< Hygiene

Can the SARS-CoV-2 coronavirus be caught by going to the bathroom?

Text updated on 2020-05-03


It is likely that the coronavirus is also caught in the bathroom!

The stool of people infected with the SARS-CoV-2 coronavirus contain numerous viral particles. This appears to be related to the fact that the ACE2 receptor, to which the coronavirus binds to enter cells, is present on the surface of the gastrointestinal tract. As a result, it is possible that the virus can be caught in the toilet: when you flush the toilet, some of the contents of the toilet bowl evaporate as droplets into the air (aerosolization).

In addition, since the beginning of the epidemic, mathematical modelling studies have suggested the existence of an alternative route of transmission of the virus that does not involve direct person-to-person contamination. This alternative route could involve transmission of the virus from stool to the mucous membranes of the face (nose, mouth, eyes).

As a precaution: avoid sitting on the rim of the toilet, clean it regularly, use paper to touch door handles, toilet seat, and toilet flush handles, and close the toilet bowl tightly before flushing. This is important: when you flush the toilet, some of the water from the toilet bowl comes out as droplets. Ventilate the toilet room as often as possible. Caregivers of young children and the elderly should also pay particular attention to handling diapers.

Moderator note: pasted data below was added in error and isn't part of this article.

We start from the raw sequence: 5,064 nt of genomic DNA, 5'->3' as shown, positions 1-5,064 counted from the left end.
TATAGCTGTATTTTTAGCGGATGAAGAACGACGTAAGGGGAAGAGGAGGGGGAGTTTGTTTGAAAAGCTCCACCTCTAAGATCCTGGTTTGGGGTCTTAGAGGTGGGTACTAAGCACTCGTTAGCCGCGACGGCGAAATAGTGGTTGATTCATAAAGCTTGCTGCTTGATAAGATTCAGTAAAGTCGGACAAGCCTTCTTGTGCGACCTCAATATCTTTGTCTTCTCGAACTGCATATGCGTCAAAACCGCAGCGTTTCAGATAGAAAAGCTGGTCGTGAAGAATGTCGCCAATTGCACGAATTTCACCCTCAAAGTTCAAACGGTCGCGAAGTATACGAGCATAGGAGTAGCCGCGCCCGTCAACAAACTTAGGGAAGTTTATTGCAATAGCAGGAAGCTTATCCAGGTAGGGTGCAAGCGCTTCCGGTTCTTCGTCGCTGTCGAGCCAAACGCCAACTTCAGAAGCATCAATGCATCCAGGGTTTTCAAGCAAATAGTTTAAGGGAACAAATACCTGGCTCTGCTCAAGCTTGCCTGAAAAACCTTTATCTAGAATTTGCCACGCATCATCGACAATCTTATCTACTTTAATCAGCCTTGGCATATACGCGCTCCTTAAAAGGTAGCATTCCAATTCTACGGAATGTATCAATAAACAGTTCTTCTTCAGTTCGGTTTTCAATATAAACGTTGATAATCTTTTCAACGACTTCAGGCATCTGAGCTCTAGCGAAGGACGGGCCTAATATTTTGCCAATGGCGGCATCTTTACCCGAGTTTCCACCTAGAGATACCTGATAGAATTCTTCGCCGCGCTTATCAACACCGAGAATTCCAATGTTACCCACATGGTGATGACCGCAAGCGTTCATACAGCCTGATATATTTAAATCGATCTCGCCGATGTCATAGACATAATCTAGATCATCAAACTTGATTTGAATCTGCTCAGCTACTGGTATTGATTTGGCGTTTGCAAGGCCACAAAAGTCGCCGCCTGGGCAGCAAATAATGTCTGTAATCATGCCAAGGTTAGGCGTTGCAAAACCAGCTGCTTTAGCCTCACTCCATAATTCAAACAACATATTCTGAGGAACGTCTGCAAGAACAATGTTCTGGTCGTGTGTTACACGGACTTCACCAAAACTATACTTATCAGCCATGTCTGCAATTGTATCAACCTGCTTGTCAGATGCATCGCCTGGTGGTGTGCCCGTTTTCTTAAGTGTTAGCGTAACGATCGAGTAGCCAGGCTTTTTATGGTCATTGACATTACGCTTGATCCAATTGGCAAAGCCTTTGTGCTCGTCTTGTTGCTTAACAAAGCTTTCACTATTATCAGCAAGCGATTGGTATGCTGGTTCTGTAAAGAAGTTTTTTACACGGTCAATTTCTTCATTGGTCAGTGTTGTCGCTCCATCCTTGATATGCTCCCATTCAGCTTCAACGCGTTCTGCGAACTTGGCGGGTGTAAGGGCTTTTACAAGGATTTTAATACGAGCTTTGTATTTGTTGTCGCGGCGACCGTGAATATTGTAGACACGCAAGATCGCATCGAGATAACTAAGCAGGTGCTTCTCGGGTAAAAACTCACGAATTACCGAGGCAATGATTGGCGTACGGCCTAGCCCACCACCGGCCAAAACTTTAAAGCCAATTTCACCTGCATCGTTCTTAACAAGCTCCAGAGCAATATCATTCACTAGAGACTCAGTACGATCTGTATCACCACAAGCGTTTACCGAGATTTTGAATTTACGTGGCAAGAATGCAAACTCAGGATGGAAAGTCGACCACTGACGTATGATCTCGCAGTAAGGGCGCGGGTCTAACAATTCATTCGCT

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Sources

DNA from the virus (500-100,000 copies per mL) was found by RT-PCR in the feces of 9 out of 17 infected individuals tested, 0-13 days after the first symptoms. These amounts are less than those observed in respiratory specimens.

Pan, Y., Zhang, D., Yang, P., Poon, L., & Wang, Q. (2020). Viral load of SARS-CoV-2 in clinical samples. The Lancet Infectious Diseases, 20(4), 411-412.

Viral particles were found by RT-PCR in the feces of 8 individuals (including 6 children) among 27 infected people tested. Four weeks after the onset of infection, one adult and two children (2 and 3 years old) still had viral particles in their stool, but no longer had any in their nose and throat swabs.

Ma, X., Su, L., Zhang, Y., Zhang, X., Gai, Z., & Zhang, Z. (2020). Do children need a longer time to shed SARS-CoV-2 in stool than adults?. Journal of Microbiology, Immunology and Infection.

The virus is present in the feces of COVID-19 patients.

Wu, Y., Guo, C., Tang, L., Hong, Z., Zhou, J., Dong, X., ... & Kuang, L. (2020). Prolonged presence of SARS-CoV-2 viral RNA in faecal samples. The Lancet Gastroenterology & Hepatology, 5(5), 434-435.

A meta-analysis of 60 studies, representing a total of 4,243 COVID-19 patients, indicated that 17% of patients had gastrointestinal symptoms and 48% of patients had stool with viral particles during infection. Of these positive cases, 70% of stool samples, collected after observing no sign of the virus in respiratory specimens, still contained the virus.

Cheung, K. S., Hung, I. F., Chan, P. P., Lung, K. C., Tso, E., Liu, R., ... & Yip, C. C. (2020). Gastrointestinal Manifestations of SARS-CoV-2 Infection and Virus Load in Fecal Samples from the Hong Kong Cohort and Systematic Review and Meta-analysis. Gastroenterology.